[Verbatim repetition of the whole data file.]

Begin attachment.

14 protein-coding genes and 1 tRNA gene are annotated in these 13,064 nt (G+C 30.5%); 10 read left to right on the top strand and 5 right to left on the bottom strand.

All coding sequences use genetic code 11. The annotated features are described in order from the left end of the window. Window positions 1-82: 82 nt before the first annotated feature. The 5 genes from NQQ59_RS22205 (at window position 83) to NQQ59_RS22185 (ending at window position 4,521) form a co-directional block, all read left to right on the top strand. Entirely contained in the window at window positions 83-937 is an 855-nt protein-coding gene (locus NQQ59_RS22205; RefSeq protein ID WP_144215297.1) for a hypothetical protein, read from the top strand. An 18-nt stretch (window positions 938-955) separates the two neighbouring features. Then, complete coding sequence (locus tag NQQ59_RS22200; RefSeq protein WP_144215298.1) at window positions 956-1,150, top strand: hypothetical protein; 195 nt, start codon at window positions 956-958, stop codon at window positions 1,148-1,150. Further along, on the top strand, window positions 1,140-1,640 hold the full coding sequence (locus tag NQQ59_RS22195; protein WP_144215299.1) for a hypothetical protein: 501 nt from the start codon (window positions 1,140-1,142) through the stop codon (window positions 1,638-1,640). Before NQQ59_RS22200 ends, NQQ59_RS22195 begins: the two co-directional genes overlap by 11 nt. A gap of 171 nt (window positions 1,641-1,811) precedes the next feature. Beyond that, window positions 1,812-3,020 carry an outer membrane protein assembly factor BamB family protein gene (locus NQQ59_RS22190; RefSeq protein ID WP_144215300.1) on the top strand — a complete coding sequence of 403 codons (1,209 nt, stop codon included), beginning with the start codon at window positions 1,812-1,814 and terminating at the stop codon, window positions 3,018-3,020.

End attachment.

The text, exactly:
14 protein-coding genes and 1 tRNA gene are annotated in these 13,064 nt (G+C 30.5%); 10 read left to right on the top strand and 5 right to left on the bottom strand.

All coding sequences use genetic code 11. The annotated features are described in order from the left end of the window. Window positions 1-82: 82 nt before the first annotated feature. The 5 genes from NQQ59_RS22205 (at window position 83) to NQQ59_RS22185 (ending at window position 4,521) form a co-directional block, all read left to right on the top strand. Entirely contained in the window at window positions 83-937 is an 855-nt protein-coding gene (locus NQQ59_RS22205; RefSeq protein ID WP_144215297.1) for a hypothetical protein, read from the top strand. An 18-nt stretch (window positions 938-955) separates the two neighbouring features. Then, complete coding sequence (locus tag NQQ59_RS22200; RefSeq protein WP_144215298.1) at window positions 956-1,150, top strand: hypothetical protein; 195 nt, start codon at window positions 956-958, stop codon at window positions 1,148-1,150. Further along, on the top strand, window positions 1,140-1,640 hold the full coding sequence (locus tag NQQ59_RS22195; protein WP_144215299.1) for a hypothetical protein: 501 nt from the start codon (window positions 1,140-1,142) through the stop codon (window positions 1,638-1,640). Before NQQ59_RS22200 ends, NQQ59_RS22195 begins: the two co-directional genes overlap by 11 nt. A gap of 171 nt (window positions 1,641-1,811) precedes the next feature. Beyond that, window positions 1,812-3,020 carry an outer membrane protein assembly factor BamB family protein gene (locus NQQ59_RS22190; RefSeq protein ID WP_144215300.1) on the top strand — a complete coding sequence of 403 codons (1,209 nt, stop codon included), beginning with the start codon at window positions 1,812-1,814 and terminating at the stop codon, window positions 3,018-3,020.